Mementos: Paths That Cross
Images from the show Mementos: Paths That Cross
Material Exhibitions, 2025 W. Belmont, Chicago, IL, 29 Aug-19 Sept, 2021
Photo Documentation: Jean Frater Alexander
Essay: Jefferson Godard, Curator, Salina Art Center
When visiting Nancy Wisti Grayson’s Mementos: Paths that Cross, one is immediately struck with wanderlust. Travel and her memories of these travels are gifts that the artist shares with us as we navigate this series of paintings and wall sculptures installed at Material Exhibitions. Since we are currently bereft of doing so otherwise, it is an offering to step inside these concatenations of historically important paintings and allegories. Framed as fragments, the viewer can easily piece together familiar and canonized artworks, while being diverted with snippets of works that echo material configurations rather than seemingly dismantled references. It is almost as if we are meant to re-navigate our understanding of this exhibition space with the artists’ evocations rather than by historical allusions. While most of these original paintings exist in important museums throughout the world, the artist offers the viewer new connections which entice us to make new connections. Chronology, hierarchy, and symbolism are dissolved in this exhibition where works are placed around the viewer.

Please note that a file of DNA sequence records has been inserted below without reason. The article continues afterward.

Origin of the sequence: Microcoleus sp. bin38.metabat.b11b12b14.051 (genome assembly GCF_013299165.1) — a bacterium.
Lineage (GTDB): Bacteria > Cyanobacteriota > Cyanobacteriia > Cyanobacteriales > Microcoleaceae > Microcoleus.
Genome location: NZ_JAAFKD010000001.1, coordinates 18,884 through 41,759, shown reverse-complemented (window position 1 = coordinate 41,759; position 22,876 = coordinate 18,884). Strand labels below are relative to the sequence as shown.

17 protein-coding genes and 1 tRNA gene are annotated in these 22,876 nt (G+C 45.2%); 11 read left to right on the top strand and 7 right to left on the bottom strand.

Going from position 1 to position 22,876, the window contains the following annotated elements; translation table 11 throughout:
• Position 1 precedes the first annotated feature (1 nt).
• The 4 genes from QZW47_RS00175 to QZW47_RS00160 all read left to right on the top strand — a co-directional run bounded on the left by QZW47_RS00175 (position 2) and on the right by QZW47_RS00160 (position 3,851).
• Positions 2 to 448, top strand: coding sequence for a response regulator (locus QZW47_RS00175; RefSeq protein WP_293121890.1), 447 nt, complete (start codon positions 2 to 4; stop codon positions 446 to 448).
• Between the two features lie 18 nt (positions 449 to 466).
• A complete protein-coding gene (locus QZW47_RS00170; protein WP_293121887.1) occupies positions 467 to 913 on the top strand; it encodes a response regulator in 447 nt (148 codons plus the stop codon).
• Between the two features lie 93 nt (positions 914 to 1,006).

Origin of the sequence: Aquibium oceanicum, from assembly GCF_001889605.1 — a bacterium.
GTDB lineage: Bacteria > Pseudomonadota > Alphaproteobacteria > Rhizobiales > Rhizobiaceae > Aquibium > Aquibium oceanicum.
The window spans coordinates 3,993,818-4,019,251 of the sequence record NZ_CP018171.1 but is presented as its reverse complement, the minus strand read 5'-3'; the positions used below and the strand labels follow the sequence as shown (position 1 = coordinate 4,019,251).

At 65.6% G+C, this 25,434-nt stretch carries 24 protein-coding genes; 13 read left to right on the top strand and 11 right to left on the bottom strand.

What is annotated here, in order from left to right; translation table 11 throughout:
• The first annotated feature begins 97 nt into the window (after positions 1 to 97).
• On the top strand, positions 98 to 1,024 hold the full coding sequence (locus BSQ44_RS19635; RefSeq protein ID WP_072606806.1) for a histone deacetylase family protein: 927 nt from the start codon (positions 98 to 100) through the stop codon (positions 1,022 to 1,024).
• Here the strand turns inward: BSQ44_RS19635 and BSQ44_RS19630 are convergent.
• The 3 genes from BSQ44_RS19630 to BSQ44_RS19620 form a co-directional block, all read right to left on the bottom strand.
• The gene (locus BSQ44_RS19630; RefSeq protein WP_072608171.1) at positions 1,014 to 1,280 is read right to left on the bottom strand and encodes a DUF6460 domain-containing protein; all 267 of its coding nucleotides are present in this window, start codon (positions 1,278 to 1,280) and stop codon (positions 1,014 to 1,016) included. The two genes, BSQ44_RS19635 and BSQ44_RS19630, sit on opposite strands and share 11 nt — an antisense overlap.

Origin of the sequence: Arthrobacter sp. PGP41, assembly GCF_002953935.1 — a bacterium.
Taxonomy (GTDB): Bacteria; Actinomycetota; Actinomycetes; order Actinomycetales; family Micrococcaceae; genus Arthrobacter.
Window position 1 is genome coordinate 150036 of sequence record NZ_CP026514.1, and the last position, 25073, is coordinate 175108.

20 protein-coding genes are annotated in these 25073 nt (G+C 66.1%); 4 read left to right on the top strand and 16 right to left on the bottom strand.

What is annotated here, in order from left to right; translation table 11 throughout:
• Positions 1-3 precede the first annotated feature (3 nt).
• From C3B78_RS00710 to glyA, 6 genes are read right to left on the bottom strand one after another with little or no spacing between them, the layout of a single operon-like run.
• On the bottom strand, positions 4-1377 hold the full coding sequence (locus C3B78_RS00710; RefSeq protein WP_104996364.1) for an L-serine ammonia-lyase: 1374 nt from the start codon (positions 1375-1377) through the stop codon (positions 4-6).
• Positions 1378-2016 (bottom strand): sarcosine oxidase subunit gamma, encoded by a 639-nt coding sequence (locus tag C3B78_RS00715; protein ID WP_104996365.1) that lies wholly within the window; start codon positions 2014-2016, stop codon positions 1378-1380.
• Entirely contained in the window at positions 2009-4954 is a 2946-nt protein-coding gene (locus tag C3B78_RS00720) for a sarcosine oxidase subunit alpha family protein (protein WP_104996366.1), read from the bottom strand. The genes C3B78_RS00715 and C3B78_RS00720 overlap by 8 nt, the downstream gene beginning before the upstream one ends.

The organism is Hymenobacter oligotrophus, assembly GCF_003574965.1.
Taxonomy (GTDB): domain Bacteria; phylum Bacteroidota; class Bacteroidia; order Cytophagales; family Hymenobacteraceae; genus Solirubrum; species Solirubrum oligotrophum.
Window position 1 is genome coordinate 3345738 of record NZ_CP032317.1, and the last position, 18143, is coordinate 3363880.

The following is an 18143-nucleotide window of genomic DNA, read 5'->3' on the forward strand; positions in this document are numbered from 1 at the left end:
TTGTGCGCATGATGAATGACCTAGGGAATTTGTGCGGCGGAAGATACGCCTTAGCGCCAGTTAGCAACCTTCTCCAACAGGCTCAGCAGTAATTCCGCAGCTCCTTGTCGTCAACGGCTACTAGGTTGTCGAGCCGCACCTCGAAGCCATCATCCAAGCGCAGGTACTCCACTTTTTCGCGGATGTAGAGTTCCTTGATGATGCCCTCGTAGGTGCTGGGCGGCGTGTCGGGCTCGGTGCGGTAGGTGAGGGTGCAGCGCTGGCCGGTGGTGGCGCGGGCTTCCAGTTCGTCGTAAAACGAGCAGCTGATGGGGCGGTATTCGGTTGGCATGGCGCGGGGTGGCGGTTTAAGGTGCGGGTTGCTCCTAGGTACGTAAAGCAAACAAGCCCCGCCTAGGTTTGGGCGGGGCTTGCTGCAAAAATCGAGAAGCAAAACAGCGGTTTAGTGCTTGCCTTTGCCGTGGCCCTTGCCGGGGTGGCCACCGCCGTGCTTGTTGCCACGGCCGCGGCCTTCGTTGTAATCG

Famed fashion impresario Dianna Vreeland once exclaimed “The eye has to travel,” and Wisti Grayson certainly does this in Mementos. Arranged within clusters, spread out, or layered, these delightful works are situated at varying heights within Material Exhibition’s space. Some even gingerly resting on the floor echo a cinematic space that parallels this history yet allows for new narratives to take place. This cinematic space is further evidenced in the way in which Wisti Grayson renders her works. Individually, they hearken pieces broken off while collectively, we are meant to connect; yet this artist trusts the viewer to make their own conclusions. By giving us familiarity, we are left to then venture on our own. Granted, these themes are quite serious, ranging from Goya’s references to the devil in Witches’ Sabbath, or the wrath of the Franco-Prussian War, which was echoed in War by Henri Rousseau, yet the artist does not hold us vigilant to the referent. Even through the somber and serious natures of these mentions, the artist brings her own nostalgic leanings, even humorous ones.
Sentimentality is often a pejorative, but here it is both guide and confidant. Elvis, Howard Finster, and even Henri Rousseau are cajoled in a small black silhouetted bird entitled Howard, Henri and Elvis at Three Are All Angels To Me, inviting us to alleviate the serious nature of many of these references and just laugh. Befit with overalls and spread wings, this humorous and uplifting work cautions us not to be too certain of the serious tone, demonic references, and art historical cannon that surround us. Rather, we are comforted, entertained, and bemused by these mementos. Wisti Grayson gives the viewer a much needed respite with Mementos, and we are equally as better off for having made the journey.
Salina Art Center